The next major step in the process doesn’t come until mid-April, when the House Ways & Means Committee will release its budget, triggering a flurry of amendments from the 160 House members seeking changes during the marathon floor debate.  And then the ball will be in the Senate’s court until they pass their own version of a budget in May.  Next comes a conference committee to reconcile the inevitable differences between the two houses’ budgets.  And when the conferees reach agreement, and their respective houses concur (typically a mere formality), that final legislative budget goes to the Governor for his signature, with the prerogative for line-item vetoes that the Legislature can then try to override.

Along the way, there will be plenty of opportunities for the BBA, and other groups, to advocate for their priorities.  So watch for action alerts on the budget coming from us, because we will likely be seeking your help in reaching out to your elected representatives in conjunction with our efforts.  And watch this space for regular updates, as the debate unfolds.  In the meantime, if you’re interested in a little more detail on the process, you can check out this Issue Spot podcast, which focuses on MLAC funding.

—Michael Avitzur
Government Relations Director
Boston Bar Association


State House Forecast for Civil Rights and Civil Liberties

A recent discussion at the BBA addressed the question of what the new 2017-2018 legislative session may hold in store for legislation on civil rights and civil liberties.  We were joined by a truly all-star panel, starting with our moderator, Kate Cook of Sugarman Rogers, who currently co-chairs our Civil Rights & Civil Liberties Section, and who was previously Governor Deval Patrick’s chief legal counsel.  The event also featured:

These four insiders came by to offer their assessments of the hot topics set to be debated at the State House over the next two years (well, year-and-a-half, really, since formal sessions end on July 31, 2018).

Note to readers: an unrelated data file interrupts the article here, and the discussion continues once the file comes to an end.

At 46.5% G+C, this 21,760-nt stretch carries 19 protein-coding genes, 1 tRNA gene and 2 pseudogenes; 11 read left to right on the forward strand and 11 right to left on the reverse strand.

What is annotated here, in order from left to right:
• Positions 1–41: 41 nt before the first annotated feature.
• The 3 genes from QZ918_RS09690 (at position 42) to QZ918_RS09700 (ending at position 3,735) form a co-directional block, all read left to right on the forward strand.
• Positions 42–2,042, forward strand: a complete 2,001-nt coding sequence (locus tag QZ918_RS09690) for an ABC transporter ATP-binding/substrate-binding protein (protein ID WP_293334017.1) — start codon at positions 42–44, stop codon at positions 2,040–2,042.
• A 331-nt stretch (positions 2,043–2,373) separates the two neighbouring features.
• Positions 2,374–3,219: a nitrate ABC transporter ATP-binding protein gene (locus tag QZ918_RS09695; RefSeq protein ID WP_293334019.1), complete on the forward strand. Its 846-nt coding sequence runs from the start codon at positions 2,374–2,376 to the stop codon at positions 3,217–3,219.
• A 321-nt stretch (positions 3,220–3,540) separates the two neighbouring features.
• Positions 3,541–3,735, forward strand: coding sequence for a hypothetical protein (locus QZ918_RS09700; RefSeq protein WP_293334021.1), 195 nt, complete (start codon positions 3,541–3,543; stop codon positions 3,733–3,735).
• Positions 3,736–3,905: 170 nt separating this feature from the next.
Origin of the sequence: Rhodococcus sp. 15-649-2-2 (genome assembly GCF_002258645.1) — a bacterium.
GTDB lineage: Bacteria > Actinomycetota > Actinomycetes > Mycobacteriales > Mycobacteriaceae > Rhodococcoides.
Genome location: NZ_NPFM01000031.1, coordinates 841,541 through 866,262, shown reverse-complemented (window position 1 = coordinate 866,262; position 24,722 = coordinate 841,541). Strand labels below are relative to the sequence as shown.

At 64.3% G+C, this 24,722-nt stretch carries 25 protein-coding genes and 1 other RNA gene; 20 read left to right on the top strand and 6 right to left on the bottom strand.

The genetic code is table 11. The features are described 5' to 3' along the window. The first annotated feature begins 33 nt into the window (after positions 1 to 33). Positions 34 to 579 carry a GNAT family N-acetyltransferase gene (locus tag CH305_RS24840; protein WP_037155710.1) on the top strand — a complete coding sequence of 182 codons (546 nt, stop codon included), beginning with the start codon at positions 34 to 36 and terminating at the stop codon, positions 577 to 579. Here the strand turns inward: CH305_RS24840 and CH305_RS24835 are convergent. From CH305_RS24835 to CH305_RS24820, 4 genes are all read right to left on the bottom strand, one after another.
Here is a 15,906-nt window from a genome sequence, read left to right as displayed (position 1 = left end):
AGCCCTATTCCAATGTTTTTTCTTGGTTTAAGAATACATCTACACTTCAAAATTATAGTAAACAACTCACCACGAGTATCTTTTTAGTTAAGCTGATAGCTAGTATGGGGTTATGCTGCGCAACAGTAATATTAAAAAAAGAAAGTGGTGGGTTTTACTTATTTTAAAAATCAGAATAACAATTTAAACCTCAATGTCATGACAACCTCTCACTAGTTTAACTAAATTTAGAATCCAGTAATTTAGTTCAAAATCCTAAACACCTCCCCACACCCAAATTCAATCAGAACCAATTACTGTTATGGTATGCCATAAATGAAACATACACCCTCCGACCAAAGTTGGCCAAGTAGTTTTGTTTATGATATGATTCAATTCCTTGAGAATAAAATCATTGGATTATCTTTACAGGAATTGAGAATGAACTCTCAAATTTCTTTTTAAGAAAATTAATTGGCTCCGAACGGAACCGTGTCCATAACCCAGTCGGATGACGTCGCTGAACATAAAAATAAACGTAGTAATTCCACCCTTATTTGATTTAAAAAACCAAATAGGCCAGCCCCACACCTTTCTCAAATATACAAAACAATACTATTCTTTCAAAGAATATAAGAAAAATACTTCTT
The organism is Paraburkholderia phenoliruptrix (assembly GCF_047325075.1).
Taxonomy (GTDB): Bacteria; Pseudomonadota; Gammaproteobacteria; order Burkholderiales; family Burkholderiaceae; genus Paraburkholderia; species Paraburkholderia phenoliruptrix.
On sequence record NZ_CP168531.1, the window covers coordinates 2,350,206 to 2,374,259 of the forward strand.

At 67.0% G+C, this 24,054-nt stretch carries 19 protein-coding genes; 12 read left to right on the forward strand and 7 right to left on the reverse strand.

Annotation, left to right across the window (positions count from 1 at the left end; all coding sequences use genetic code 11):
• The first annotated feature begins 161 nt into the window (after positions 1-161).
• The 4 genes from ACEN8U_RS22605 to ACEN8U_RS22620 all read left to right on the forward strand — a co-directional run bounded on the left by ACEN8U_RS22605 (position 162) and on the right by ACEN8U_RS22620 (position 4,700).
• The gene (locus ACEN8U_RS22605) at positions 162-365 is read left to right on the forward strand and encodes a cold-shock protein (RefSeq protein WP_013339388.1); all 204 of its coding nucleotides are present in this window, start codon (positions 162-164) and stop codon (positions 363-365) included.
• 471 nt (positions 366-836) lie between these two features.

For Sen. Eldridge, the focus will be on criminal-justice reform and immigration.  In his continuing role as co-chair of the Harm Reduction Caucus, the Senator will be in a good position to help lead the dialogue on criminal justice, and among his priorities are reform of the bail system, elimination of racial disparities, and repeal of mandatory minimum sentences for drug offenders.  He has also filed the Safe Communities Act, which would prevent the state from offering any support for a potential Muslim registry, prohibit agreements with the federal government to deputize local law-enforcement as immigration agents, bar local officers from taking part in immigration enforcement generally, and guarantee basic due-process rights for people detained on civil immigration violations.  Sen. Eldridge mentioned that he’d earlier that day participated in a rally in support of immigrants at the Irish Famine Memorial in Boston.

Rep. Rushing had his eye cast toward Washington, D.C.  For him, the new Administration — which was just taking shape at the time of this event, held hours before the controversial executive order on immigration was promulgated — offered both challenges and opportunities, and he suggested that there may come a time when the proper response will be for the state to openly defy federal mandates, just as Massachusetts did when runaway slaves arrived here.

Rep. Harrington offered a note of caution on what her colleagues had said, pointing out that the Supremacy Clause makes it difficult for a state to pass a law declaring its intention to disobey a law of Congress — especially when federal dollars are at stake.  Still, she found common ground with Sen. Eldridge on criminal justice, noting that the bail system is part of the comprehensive review of the Massachusetts system being conducted by the Council of State Governments (CSG) Justice Center.  She also said that evidence in support of restorative justice programs, which Sen. Eldridge has championed, is “very compelling”, and she offered her support on not only bail and mandatory minimums but also diversion of cases outside the system, and limits on solitary confinement.

To Rep. Harrington, shared parenting is also a civil-rights issue, encompassing the rights of children to have good relations with both parents.  The focus, she said, should always be on the best interests of the child.  She also brought up the state’s new marijuana-legalization law, noting that bills to make changes to the language passed by voters in November have been filed by seemingly every other legislator.  Her e-mail inbox, she said, was “rolling in marijuana bills” (get it?)